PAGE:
Author(s): Wang YX, Hussain SM, Krestin GP
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Abstract Superparamagnetic iron oxide MR imaging contrast agents have been the subjects of extensive research over the past decade. The iron oxide particle size of these contrast agents varies widely, and influences their physicochemical and pharmacokinetic properties, and thus clinical application. Superparamagnetic agents enhance both T1 and T2/T2* relaxation. In most situations it is their significant capacity to reduce the T2/T2* relaxation time to be utilized. The T1 relaxivity can be improved (and the T2/T2* effect can be reduced) using small particles and T1-weighted imaging sequences. Large iron oxide particles are used for bowel contrast [AMI-121 (i.e. Lumirem and Gastromark) and OMP (i.e. Abdoscan), mean diameter no less than 300 nm] and liver/spleen imaging [AMI-25 (i.e. Endorem and Feridex IV, diameter 80-150 nm); SHU 555A (i.e. Resovist, mean diameter 60 nm)]. Smaller iron oxide particles are selected for lymph node imaging [AMI-227 (i.e. Sinerem and Combidex, diameter 20-40 nm)], bone marrow imaging (AMI-227), perfusion imaging [NC100150 (i.e. Clariscan, mean diameter 20 nm)] and MR angiography (NC100150). Even smaller monocrystalline iron oxide nanoparticles are under research for receptor-directed MR imaging and magnetically labeled cell probe MR imaging. Iron oxide particles for bowel contrast are coated with insoluble material, and all iron oxide particles for intravenous injection are biodegradable. Superparamagnetic agents open up an important field for research in MR imaging.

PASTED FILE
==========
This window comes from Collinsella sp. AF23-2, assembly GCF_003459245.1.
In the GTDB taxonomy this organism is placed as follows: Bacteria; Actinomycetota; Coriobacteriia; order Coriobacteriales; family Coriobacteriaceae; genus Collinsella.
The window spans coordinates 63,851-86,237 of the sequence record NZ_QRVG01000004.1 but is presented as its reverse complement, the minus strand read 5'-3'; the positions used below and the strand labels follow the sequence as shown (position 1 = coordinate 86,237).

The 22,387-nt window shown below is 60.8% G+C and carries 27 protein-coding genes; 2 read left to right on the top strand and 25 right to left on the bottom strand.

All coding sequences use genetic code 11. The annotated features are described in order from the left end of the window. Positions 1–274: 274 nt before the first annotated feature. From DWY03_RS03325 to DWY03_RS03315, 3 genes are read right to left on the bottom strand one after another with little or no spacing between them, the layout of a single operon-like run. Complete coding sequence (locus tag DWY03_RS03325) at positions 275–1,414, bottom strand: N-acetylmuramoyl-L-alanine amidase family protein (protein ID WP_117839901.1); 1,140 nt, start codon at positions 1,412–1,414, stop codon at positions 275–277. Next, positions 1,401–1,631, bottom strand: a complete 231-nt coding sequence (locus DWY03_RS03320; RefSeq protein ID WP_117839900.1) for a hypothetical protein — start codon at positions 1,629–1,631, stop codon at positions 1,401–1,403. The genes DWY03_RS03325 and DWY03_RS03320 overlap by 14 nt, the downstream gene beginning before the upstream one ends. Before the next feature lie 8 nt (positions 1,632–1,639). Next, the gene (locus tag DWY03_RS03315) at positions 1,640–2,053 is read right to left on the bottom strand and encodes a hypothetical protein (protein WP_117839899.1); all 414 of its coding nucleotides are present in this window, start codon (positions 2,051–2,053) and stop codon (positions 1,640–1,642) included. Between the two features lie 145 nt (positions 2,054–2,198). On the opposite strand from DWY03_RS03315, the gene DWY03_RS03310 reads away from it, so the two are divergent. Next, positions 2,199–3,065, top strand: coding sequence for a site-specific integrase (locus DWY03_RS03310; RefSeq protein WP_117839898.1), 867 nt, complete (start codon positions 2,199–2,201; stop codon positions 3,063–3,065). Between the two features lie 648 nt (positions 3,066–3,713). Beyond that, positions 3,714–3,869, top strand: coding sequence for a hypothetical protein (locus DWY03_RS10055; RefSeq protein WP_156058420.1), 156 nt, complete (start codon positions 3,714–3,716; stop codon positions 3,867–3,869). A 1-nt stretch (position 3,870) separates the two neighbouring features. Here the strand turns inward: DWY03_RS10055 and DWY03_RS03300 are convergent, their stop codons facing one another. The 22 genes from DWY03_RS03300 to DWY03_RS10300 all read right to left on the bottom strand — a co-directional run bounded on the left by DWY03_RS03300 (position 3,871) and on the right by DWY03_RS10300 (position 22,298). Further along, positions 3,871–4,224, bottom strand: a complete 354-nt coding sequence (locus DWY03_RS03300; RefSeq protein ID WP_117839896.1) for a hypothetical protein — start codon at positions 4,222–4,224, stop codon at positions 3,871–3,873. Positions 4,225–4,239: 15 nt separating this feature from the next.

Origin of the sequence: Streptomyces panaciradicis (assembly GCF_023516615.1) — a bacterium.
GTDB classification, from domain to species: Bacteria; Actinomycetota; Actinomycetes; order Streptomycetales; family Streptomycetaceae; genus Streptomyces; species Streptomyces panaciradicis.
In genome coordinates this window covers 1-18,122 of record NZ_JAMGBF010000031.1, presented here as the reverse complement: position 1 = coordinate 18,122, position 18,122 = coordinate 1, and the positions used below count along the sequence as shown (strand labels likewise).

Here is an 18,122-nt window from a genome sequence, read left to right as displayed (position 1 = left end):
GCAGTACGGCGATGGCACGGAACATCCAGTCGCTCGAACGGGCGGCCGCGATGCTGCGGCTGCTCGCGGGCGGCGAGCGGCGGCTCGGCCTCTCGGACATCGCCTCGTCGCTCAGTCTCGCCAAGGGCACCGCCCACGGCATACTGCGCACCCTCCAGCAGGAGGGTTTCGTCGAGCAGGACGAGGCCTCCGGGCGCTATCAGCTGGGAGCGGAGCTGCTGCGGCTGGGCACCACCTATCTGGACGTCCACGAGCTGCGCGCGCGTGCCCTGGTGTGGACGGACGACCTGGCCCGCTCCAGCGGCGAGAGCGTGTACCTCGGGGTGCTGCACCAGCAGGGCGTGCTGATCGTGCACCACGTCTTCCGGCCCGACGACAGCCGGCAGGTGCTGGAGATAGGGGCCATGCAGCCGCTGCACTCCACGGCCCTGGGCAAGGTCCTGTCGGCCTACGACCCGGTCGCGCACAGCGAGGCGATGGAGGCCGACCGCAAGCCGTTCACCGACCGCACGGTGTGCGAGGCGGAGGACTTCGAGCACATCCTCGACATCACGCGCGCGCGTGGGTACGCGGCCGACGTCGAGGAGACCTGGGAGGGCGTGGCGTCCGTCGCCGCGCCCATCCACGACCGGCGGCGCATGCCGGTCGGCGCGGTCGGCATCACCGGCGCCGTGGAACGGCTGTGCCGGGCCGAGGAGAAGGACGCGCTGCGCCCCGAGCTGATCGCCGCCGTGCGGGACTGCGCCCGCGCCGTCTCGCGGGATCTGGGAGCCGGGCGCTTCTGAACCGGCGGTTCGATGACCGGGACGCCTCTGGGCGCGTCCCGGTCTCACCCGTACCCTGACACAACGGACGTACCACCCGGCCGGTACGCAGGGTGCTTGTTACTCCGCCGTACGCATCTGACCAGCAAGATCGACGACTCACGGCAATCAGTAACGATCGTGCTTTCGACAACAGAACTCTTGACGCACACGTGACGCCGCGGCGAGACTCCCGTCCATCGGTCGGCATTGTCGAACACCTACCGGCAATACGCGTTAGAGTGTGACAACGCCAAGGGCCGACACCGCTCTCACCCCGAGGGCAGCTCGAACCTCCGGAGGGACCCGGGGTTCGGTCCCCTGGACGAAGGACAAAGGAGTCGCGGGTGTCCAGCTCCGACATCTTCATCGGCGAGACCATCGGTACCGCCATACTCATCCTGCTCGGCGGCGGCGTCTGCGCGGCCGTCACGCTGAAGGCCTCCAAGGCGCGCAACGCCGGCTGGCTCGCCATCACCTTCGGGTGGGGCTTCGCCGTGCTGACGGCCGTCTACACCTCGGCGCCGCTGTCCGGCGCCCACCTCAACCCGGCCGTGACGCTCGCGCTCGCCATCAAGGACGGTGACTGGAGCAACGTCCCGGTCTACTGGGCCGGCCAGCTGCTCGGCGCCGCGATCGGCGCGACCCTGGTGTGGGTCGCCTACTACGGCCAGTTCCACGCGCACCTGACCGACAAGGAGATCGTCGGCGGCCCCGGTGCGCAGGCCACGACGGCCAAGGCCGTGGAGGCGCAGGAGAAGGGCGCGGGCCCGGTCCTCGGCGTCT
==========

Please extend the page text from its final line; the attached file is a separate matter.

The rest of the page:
This article was published in Eur Radiol
and referenced in Journal of Bioequivalence & Bioavailability